Overall, these results suggest that despite widespread fear of change, people who change jobs are much more likely to report improvements in job satisfaction than people who remain in the same job.
Job discrimination in Australia
In 2008 and 2010, we asked respondents whether they believed they had experienced discrimination by an employer in the past two years on the basis of their gender, age, ethnicity, religion or parenting responsibilities. Respondents who had applied for a job in the last two years were asked whether they had been discriminated against in applying for a job, and all respondents who had been employed in the last two years were asked if they had been discriminated against in the course of employment.
The data collected shows that approximately 8.5% of job applicants and 7.5% of employees believe they have been discriminated against in the preceding two years on the basis of their gender, age, ethnicity, religion or parenting responsibilities.
The most commonly cited reason for discrimination is age, although gender is also frequently cited in respect of discrimination in the course of employment.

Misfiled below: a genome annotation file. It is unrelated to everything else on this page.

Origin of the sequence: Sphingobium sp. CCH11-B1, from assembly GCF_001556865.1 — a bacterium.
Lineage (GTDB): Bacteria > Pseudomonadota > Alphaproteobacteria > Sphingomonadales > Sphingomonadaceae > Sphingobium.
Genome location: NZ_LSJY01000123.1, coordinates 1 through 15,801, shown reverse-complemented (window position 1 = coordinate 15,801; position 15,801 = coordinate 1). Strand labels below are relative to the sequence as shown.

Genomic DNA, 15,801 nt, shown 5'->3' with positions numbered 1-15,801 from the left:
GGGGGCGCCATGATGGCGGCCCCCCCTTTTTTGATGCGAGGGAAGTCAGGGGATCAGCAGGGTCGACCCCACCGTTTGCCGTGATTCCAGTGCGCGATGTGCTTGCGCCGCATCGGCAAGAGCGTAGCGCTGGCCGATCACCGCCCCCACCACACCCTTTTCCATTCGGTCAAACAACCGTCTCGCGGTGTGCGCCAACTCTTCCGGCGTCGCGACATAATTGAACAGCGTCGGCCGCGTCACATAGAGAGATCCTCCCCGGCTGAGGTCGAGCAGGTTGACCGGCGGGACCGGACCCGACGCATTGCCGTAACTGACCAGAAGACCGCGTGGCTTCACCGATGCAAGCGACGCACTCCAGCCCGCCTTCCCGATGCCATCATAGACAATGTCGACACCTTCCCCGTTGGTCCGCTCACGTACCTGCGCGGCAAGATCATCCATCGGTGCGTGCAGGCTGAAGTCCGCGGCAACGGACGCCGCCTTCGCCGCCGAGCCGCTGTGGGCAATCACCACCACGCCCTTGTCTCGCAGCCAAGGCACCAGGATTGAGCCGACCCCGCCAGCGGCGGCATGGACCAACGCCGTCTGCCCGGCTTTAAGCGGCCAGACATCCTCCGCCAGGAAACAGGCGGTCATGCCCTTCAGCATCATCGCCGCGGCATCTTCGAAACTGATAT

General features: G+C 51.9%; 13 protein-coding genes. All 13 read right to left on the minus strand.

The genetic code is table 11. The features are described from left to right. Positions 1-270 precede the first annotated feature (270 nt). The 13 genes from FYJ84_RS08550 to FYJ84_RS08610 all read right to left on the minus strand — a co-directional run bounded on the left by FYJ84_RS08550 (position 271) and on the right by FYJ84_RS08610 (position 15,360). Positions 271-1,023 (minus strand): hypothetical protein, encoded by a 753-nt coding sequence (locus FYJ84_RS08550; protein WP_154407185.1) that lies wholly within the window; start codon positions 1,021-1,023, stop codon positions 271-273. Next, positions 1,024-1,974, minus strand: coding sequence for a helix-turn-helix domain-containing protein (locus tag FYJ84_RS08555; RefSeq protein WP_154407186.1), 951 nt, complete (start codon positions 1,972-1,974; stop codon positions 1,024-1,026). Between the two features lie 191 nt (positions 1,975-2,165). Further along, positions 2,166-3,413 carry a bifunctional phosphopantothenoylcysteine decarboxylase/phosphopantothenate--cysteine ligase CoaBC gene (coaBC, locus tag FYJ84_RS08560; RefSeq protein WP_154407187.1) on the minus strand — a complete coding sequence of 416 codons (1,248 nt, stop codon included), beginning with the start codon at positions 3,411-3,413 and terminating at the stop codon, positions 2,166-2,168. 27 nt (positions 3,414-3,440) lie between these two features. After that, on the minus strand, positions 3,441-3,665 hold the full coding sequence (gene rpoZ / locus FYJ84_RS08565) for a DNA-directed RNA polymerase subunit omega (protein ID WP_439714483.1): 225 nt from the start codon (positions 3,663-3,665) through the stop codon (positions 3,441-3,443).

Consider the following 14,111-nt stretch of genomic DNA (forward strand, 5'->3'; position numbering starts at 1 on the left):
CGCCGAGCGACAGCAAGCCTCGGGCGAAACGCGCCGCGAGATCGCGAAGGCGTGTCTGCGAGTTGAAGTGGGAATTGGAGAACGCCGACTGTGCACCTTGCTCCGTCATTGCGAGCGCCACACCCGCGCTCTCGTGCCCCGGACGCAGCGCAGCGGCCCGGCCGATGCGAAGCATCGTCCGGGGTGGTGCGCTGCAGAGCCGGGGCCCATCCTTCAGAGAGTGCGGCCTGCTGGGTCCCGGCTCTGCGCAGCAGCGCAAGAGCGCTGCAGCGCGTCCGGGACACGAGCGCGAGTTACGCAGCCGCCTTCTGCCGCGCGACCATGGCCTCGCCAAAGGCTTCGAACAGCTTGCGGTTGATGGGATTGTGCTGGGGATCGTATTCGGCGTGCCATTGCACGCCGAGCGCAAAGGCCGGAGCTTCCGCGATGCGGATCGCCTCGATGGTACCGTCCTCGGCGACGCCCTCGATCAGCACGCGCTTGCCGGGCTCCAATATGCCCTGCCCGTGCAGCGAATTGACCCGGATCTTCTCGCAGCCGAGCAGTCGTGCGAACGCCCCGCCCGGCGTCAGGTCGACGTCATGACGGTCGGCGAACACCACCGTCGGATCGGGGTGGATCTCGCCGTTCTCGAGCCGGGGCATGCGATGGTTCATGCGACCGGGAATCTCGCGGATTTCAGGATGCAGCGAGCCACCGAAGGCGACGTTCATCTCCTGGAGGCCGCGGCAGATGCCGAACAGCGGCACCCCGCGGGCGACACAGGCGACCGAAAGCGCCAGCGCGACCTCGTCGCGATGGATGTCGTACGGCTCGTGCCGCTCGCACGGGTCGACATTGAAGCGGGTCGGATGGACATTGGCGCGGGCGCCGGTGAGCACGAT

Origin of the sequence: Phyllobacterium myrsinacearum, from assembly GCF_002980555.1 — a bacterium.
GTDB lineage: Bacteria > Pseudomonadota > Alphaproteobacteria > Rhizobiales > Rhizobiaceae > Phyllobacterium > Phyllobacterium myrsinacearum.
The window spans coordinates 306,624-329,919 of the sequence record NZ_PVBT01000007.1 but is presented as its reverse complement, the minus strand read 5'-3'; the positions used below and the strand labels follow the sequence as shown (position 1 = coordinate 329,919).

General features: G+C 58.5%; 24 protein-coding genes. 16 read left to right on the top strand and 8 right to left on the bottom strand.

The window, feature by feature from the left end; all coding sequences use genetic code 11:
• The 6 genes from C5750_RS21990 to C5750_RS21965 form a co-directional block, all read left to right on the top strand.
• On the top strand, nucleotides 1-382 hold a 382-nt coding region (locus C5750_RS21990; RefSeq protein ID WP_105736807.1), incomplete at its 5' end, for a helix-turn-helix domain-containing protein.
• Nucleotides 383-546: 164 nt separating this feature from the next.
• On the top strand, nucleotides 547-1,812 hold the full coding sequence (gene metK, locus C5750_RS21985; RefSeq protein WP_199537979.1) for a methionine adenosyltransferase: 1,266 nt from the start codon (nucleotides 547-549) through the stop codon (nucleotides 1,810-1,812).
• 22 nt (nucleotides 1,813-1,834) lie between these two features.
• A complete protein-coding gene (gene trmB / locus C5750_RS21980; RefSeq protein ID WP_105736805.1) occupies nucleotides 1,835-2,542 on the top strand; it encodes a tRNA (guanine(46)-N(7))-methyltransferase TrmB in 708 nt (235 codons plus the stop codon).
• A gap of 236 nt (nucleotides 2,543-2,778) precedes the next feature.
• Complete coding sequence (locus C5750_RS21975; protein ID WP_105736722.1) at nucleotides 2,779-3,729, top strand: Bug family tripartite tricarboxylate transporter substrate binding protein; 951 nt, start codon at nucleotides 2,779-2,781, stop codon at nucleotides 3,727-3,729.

Percentage of job applicants and employees in Australia experiencing job discrimination
Are casual employees always less satisfied with their jobs?
Many Australians today are employed on either a casual or temporary basis in jobs that it is often argued are low quality. If so, we might expect casual and fixed-term contract employees to report relatively low levels of satisfaction with their jobs.
But what does HILDA tell us?
- Australian employees report job satisfaction levels that average 7.6 on a 0 to 10 scale.
- The average differences across categories of employees are very small, if not negligible.
- Differences do emerge, but only once we distinguish employees working irregular schedules from those working regular schedules.
- The only employees that report significantly lower levels of job satisfaction are casual employees working irregular schedules (about 7% of all Australian employees) and fixed-term contract workers working irregular schedules (just 1.5%).
Home workers do longer hours for less
Analysis of the HILDA data has "linked working from home with lower pay, a tendency to work longer hours and an intrusion of work into home life". Researchers have found that although some employees who work from home experience higher job satisfaction, others result in longer working days and a disturbed home life.
The analysis showed that the number of people working from home make up 16 per cent of employees - a decline of 2 per cent over the past decade, with only 6 per cent of those working at home for more than 8 hours per week.